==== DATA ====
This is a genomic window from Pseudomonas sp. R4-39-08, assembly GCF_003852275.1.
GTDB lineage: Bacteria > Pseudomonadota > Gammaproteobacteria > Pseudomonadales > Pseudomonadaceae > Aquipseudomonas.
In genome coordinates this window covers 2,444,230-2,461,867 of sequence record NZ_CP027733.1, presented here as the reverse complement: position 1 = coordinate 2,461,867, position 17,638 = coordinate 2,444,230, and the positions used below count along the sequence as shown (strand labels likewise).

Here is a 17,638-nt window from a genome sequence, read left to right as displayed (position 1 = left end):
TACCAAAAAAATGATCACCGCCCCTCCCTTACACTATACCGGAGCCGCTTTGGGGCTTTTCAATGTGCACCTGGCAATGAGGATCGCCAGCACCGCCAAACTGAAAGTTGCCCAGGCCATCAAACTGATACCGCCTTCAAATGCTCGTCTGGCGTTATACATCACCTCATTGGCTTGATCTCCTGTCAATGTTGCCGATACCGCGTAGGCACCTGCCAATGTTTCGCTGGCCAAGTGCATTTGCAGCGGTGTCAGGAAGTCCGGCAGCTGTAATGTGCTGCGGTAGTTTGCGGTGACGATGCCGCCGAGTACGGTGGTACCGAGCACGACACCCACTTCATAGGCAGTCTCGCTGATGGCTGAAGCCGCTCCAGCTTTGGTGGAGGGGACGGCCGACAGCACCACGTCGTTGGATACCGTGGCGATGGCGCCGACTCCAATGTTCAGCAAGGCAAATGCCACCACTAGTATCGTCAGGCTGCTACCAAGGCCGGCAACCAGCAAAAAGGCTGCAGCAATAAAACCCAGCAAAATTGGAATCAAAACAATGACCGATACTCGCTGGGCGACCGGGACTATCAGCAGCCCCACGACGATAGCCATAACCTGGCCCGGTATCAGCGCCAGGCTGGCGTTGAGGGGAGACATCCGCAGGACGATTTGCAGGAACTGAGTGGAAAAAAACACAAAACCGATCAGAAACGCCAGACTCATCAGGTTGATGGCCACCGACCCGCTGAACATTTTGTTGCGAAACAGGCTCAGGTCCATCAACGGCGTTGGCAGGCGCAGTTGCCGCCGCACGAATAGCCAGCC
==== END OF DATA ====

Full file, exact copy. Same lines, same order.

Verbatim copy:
This is a genomic window from Pseudomonas sp. R4-39-08, assembly GCF_003852275.1.
GTDB lineage: Bacteria > Pseudomonadota > Gammaproteobacteria > Pseudomonadales > Pseudomonadaceae > Aquipseudomonas.
In genome coordinates this window covers 2,444,230-2,461,867 of sequence record NZ_CP027733.1, presented here as the reverse complement: position 1 = coordinate 2,461,867, position 17,638 = coordinate 2,444,230, and the positions used below count along the sequence as shown (strand labels likewise).

Here is a 17,638-nt window from a genome sequence, read left to right as displayed (position 1 = left end):
TACCAAAAAAATGATCACCGCCCCTCCCTTACACTATACCGGAGCCGCTTTGGGGCTTTTCAATGTGCACCTGGCAATGAGGATCGCCAGCACCGCCAAACTGAAAGTTGCCCAGGCCATCAAACTGATACCGCCTTCAAATGCTCGTCTGGCGTTATACATCACCTCATTGGCTTGATCTCCTGTCAATGTTGCCGATACCGCGTAGGCACCTGCCAATGTTTCGCTGGCCAAGTGCATTTGCAGCGGTGTCAGGAAGTCCGGCAGCTGTAATGTGCTGCGGTAGTTTGCGGTGACGATGCCGCCGAGTACGGTGGTACCGAGCACGACACCCACTTCATAGGCAGTCTCGCTGATGGCTGAAGCCGCTCCAGCTTTGGTGGAGGGGACGGCCGACAGCACCACGTCGTTGGATACCGTGGCGATGGCGCCGACTCCAATGTTCAGCAAGGCAAATGCCACCACTAGTATCGTCAGGCTGCTACCAAGGCCGGCAACCAGCAAAAAGGCTGCAGCAATAAAACCCAGCAAAATTGGAATCAAAACAATGACCGATACTCGCTGGGCGACCGGGACTATCAGCAGCCCCACGACGATAGCCATAACCTGGCCCGGTATCAGCGCCAGGCTGGCGTTGAGGGGAGACATCCGCAGGACGATTTGCAGGAACTGAGTGGAAAAAAACACAAAACCGATCAGAAACGCCAGACTCATCAGGTTGATGGCCACCGACCCGCTGAACATTTTGTTGCGAAACAGGCTCAGGTCCATCAACGGCGTTGGCAGGCGCAGTTGCCGCCGCACGAATAGCCAGCC